HOLLYWOOD HIGH MAY SOUND like the most glamorous place in America to flunk trigonometry in. But when Jeanne Hon became principal in 1992, the building, then 89 years old, was hardly the showplace of the L.A. public school system or its bedraggled neighborhood. "There was steam rising where broken pipes were," she recalls. "There was graffiti everywhere. The restrooms were unbelievable—the health department had closed them down." Today Hon, 64, is busily restoring not just the structure but the spirit of Hollywood High. Aided by $100,000 in alumni donations, she has fixed up the property—and created an elaborate version of the dusty trophy case found in so many school vestibules. Behold, behind the library: the Hollywood High Alumni Museum.
Want to see Lana Turner as a shy sophomore? Interested in an autographed book from Secretary of State Warren Christopher ('42)? Few schools could ever be this awash in alumni artifacts. Partly because of its location—one block south of Hollywood Boulevard—and partly because it has been around so long, Hollywood High boasts a dazzling array of alumni. Mickey Rooney and Judy Garland went there in the '30s, James Garner in the '40s, Ricky Nelson in the '50s. Linda Evans and Stefanie Powers both graduated in 1960, followed by Rita Wilson in 1972. Hon has pulled together pictures of the stars, as well as memorabilia from such non-showbiz alums as world-renowned potter Beatrice Woods (who donated several pieces of work to the museum), and put them on display for students and visitors (the latter must call first for an appointment). Hon, who got the idea when she cleaned out the school basement and needed a place to store the moldering mementos, is trying to inspire hope in her polyglot student population of 3,000. "We want to show the connection," she says, "between past and present."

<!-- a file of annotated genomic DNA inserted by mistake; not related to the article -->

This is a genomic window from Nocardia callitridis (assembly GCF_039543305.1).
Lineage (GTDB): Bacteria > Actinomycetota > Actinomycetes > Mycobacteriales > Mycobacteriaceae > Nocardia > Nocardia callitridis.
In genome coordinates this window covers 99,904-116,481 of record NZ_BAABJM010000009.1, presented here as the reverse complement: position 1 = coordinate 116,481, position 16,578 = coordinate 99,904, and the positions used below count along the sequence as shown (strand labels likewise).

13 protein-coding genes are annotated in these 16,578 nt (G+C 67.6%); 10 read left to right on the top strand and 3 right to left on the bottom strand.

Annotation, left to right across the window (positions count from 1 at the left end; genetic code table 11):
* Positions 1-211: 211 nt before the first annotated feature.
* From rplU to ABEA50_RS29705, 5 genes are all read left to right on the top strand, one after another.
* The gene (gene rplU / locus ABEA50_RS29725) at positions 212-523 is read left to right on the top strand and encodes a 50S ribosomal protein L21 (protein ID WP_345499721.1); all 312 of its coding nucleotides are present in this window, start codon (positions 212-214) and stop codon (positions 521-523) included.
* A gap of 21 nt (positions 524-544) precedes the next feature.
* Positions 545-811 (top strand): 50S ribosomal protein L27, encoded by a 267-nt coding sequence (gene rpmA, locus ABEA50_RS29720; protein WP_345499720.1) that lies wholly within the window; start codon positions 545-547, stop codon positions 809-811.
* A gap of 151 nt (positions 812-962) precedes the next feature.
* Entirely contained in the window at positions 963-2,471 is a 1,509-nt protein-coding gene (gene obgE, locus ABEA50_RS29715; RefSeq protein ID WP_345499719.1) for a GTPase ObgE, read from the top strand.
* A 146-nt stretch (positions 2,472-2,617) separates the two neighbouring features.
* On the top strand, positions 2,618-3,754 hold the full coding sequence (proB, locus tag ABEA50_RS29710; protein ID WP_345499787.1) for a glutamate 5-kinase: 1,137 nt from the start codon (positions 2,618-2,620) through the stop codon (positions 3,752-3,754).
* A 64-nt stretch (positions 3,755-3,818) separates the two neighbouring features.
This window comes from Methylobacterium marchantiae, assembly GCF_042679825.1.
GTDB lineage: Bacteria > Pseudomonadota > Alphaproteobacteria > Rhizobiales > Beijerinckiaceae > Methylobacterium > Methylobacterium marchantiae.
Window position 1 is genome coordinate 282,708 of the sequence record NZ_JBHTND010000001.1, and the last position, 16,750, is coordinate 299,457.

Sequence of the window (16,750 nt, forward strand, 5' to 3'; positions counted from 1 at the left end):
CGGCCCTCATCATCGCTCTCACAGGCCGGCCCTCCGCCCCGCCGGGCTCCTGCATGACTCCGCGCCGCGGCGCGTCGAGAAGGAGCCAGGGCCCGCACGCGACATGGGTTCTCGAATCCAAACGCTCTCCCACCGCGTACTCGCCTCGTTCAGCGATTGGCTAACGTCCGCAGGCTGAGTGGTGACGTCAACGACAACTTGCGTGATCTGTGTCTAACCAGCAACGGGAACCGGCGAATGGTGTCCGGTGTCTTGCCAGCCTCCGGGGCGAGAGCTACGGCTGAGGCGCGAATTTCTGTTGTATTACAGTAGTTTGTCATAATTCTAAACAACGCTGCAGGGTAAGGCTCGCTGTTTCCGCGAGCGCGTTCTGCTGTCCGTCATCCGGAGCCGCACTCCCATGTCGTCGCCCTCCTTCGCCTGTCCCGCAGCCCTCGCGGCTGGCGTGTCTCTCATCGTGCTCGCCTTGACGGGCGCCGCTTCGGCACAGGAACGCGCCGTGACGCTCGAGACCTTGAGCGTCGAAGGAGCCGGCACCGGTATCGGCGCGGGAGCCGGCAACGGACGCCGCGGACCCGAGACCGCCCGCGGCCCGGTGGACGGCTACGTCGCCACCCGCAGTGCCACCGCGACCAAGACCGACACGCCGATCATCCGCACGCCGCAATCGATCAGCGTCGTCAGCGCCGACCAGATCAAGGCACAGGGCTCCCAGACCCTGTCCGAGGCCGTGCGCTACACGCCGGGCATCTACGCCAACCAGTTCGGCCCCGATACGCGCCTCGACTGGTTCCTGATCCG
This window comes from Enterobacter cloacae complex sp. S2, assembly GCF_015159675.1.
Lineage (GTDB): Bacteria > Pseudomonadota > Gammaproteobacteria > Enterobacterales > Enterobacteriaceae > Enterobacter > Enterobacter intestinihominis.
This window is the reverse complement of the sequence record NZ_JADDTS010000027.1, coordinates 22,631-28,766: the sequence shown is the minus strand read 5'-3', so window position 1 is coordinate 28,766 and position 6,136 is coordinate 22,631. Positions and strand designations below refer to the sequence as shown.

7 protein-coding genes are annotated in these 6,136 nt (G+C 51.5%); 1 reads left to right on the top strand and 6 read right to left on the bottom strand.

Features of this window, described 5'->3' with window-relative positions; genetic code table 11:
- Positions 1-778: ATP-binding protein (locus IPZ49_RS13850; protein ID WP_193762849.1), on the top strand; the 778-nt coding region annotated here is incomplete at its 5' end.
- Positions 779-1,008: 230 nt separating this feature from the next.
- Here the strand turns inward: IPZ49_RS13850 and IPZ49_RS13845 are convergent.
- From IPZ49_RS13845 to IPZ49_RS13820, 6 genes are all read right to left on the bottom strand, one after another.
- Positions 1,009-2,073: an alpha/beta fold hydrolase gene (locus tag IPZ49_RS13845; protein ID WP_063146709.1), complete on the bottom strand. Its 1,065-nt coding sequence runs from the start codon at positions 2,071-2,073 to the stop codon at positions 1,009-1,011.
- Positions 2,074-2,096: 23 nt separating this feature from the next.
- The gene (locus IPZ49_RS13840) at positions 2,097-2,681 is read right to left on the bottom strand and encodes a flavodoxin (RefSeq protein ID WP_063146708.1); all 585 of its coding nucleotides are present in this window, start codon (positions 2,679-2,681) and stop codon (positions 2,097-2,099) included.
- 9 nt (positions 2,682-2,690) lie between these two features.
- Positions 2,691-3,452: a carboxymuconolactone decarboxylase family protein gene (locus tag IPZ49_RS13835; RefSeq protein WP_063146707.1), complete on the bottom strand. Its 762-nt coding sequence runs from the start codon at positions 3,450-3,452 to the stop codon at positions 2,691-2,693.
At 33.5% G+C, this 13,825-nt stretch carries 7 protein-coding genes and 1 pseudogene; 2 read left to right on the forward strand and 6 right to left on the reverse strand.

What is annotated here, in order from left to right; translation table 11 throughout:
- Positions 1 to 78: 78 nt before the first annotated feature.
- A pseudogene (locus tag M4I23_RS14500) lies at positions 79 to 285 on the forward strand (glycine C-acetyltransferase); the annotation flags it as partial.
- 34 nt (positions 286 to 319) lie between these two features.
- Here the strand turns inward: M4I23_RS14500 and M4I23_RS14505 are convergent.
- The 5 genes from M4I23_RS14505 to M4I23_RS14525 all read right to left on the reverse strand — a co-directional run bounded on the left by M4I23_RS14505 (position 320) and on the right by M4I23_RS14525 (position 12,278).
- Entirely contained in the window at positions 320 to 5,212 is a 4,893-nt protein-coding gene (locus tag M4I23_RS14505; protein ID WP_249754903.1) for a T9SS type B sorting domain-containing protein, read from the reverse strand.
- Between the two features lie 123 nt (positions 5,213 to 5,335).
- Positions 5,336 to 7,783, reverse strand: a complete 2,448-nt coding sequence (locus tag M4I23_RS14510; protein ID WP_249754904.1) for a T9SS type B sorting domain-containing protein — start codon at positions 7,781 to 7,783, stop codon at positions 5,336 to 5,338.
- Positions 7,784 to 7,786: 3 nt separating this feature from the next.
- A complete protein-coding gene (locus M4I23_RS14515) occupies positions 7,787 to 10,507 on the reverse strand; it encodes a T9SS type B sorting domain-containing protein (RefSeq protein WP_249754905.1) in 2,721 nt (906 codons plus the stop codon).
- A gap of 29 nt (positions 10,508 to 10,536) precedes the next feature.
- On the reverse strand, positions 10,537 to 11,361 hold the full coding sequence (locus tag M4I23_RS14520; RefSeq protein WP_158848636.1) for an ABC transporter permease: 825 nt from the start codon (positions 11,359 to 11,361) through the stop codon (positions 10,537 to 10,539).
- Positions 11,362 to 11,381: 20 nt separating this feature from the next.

Most famous alums think that's a fine idea. John Ritter ('66), who donated a key chain from his series Three's Company, says, "It's important for kids to know that people who are successful once looked at a physiology chapter and didn't have a clue." Carol Burnett ('51) came back in 1994 to talk about the days when she lived in a one-room apartment with her grandmother and the shower-curtain rod was her closet, Hon recalls. The kids seemed interested—and pleased to know that Brandy, the pop singer and Moesha sitcom star, attended Hollywood High in 1993. "I want my picture in the museum someday," says Jacqueline Puumala, a 17-year-old junior. "It makes me feel honored to go to a school that has so much history."
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